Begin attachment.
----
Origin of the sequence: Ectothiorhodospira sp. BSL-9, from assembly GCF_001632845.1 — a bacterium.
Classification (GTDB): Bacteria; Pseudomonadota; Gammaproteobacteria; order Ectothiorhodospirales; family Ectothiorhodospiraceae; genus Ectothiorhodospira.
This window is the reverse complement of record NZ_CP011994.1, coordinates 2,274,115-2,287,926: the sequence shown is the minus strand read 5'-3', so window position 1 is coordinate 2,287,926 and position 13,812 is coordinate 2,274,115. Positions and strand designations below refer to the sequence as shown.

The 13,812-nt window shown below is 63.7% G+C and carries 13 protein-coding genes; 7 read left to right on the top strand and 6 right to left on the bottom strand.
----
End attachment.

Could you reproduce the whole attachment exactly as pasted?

Origin of the sequence: Ectothiorhodospira sp. BSL-9, from assembly GCF_001632845.1 — a bacterium.
Classification (GTDB): Bacteria; Pseudomonadota; Gammaproteobacteria; order Ectothiorhodospirales; family Ectothiorhodospiraceae; genus Ectothiorhodospira.
This window is the reverse complement of record NZ_CP011994.1, coordinates 2,274,115-2,287,926: the sequence shown is the minus strand read 5'-3', so window position 1 is coordinate 2,287,926 and position 13,812 is coordinate 2,274,115. Positions and strand designations below refer to the sequence as shown.

The 13,812-nt window shown below is 63.7% G+C and carries 13 protein-coding genes; 7 read left to right on the top strand and 6 right to left on the bottom strand.